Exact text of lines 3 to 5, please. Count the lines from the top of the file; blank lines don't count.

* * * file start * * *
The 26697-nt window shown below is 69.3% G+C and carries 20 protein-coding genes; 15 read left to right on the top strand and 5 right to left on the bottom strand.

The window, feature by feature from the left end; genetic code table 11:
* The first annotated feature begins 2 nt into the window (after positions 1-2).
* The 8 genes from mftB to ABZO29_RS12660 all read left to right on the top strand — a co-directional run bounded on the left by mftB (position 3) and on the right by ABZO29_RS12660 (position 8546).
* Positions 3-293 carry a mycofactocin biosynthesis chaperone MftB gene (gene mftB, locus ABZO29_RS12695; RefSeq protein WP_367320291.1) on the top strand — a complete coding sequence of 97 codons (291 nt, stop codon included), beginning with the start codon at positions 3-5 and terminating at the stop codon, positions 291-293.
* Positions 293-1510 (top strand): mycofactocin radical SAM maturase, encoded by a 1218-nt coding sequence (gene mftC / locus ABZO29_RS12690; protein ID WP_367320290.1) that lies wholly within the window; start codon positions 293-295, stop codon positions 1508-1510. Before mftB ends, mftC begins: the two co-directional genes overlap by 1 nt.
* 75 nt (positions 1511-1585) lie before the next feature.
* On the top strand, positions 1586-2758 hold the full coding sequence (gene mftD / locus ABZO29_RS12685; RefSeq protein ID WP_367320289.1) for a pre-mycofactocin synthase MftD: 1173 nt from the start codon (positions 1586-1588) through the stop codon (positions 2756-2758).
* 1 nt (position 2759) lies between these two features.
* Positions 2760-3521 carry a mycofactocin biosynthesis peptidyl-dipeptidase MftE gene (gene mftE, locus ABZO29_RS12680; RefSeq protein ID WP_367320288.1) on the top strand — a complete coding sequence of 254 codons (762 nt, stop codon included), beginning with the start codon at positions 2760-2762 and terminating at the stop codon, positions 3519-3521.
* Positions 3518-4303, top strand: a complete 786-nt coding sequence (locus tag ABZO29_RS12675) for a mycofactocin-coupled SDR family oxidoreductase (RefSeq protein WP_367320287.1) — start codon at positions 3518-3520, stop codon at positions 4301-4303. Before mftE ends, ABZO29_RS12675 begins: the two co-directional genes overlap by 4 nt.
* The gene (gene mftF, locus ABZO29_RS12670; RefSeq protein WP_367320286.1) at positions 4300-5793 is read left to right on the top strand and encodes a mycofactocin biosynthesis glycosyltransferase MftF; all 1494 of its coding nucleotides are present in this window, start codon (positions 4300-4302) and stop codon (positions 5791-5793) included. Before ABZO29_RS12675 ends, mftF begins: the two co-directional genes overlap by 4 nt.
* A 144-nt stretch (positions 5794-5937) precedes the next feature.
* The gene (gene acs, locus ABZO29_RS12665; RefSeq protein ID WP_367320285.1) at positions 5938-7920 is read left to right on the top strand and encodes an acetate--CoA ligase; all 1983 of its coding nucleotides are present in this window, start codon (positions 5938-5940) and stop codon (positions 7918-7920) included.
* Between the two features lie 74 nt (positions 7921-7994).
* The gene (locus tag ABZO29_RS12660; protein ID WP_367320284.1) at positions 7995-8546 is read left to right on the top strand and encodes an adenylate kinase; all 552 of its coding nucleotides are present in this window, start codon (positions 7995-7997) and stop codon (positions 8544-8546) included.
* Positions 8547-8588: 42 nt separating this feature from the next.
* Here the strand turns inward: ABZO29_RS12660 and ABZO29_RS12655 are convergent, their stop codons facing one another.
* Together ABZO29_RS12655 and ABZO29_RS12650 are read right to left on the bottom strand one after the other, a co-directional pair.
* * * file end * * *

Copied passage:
* The first annotated feature begins 2 nt into the window (after positions 1-2).
* The 8 genes from mftB to ABZO29_RS12660 all read left to right on the top strand — a co-directional run bounded on the left by mftB (position 3) and on the right by ABZO29_RS12660 (position 8546).
* Positions 3-293 carry a mycofactocin biosynthesis chaperone MftB gene (gene mftB, locus ABZO29_RS12695; RefSeq protein WP_367320291.1) on the top strand — a complete coding sequence of 97 codons (291 nt, stop codon included), beginning with the start codon at positions 3-5 and terminating at the stop codon, positions 291-293.